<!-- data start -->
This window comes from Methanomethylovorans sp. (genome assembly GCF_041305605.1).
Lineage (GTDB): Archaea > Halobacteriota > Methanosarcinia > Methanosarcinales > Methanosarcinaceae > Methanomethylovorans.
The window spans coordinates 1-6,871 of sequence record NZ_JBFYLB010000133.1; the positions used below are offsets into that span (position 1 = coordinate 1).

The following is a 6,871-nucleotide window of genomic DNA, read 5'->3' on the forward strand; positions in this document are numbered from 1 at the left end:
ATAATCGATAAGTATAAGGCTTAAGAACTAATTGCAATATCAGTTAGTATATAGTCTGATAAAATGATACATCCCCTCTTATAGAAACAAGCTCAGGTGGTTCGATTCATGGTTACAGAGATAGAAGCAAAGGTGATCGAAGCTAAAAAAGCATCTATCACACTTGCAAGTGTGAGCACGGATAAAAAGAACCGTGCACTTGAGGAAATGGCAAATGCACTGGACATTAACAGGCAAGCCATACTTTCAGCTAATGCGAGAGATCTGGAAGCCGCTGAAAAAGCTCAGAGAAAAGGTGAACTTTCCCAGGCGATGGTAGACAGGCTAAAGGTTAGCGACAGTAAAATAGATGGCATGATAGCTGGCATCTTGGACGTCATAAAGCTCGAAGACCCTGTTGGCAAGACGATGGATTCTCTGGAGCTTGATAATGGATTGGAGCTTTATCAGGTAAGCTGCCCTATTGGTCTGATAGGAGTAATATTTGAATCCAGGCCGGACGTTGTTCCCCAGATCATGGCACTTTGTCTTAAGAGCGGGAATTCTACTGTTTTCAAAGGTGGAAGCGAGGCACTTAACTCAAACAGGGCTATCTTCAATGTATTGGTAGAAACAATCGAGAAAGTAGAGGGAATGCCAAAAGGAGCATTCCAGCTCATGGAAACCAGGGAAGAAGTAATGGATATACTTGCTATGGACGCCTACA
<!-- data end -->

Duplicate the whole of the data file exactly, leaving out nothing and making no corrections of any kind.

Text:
This window comes from Methanomethylovorans sp. (genome assembly GCF_041305605.1).
Lineage (GTDB): Archaea > Halobacteriota > Methanosarcinia > Methanosarcinales > Methanosarcinaceae > Methanomethylovorans.
The window spans coordinates 1-6,871 of sequence record NZ_JBFYLB010000133.1; the positions used below are offsets into that span (position 1 = coordinate 1).

The following is a 6,871-nucleotide window of genomic DNA, read 5'->3' on the forward strand; positions in this document are numbered from 1 at the left end:
ATAATCGATAAGTATAAGGCTTAAGAACTAATTGCAATATCAGTTAGTATATAGTCTGATAAAATGATACATCCCCTCTTATAGAAACAAGCTCAGGTGGTTCGATTCATGGTTACAGAGATAGAAGCAAAGGTGATCGAAGCTAAAAAAGCATCTATCACACTTGCAAGTGTGAGCACGGATAAAAAGAACCGTGCACTTGAGGAAATGGCAAATGCACTGGACATTAACAGGCAAGCCATACTTTCAGCTAATGCGAGAGATCTGGAAGCCGCTGAAAAAGCTCAGAGAAAAGGTGAACTTTCCCAGGCGATGGTAGACAGGCTAAAGGTTAGCGACAGTAAAATAGATGGCATGATAGCTGGCATCTTGGACGTCATAAAGCTCGAAGACCCTGTTGGCAAGACGATGGATTCTCTGGAGCTTGATAATGGATTGGAGCTTTATCAGGTAAGCTGCCCTATTGGTCTGATAGGAGTAATATTTGAATCCAGGCCGGACGTTGTTCCCCAGATCATGGCACTTTGTCTTAAGAGCGGGAATTCTACTGTTTTCAAAGGTGGAAGCGAGGCACTTAACTCAAACAGGGCTATCTTCAATGTATTGGTAGAAACAATCGAGAAAGTAGAGGGAATGCCAAAAGGAGCATTCCAGCTCATGGAAACCAGGGAAGAAGTAATGGATATACTTGCTATGGACGCCTACA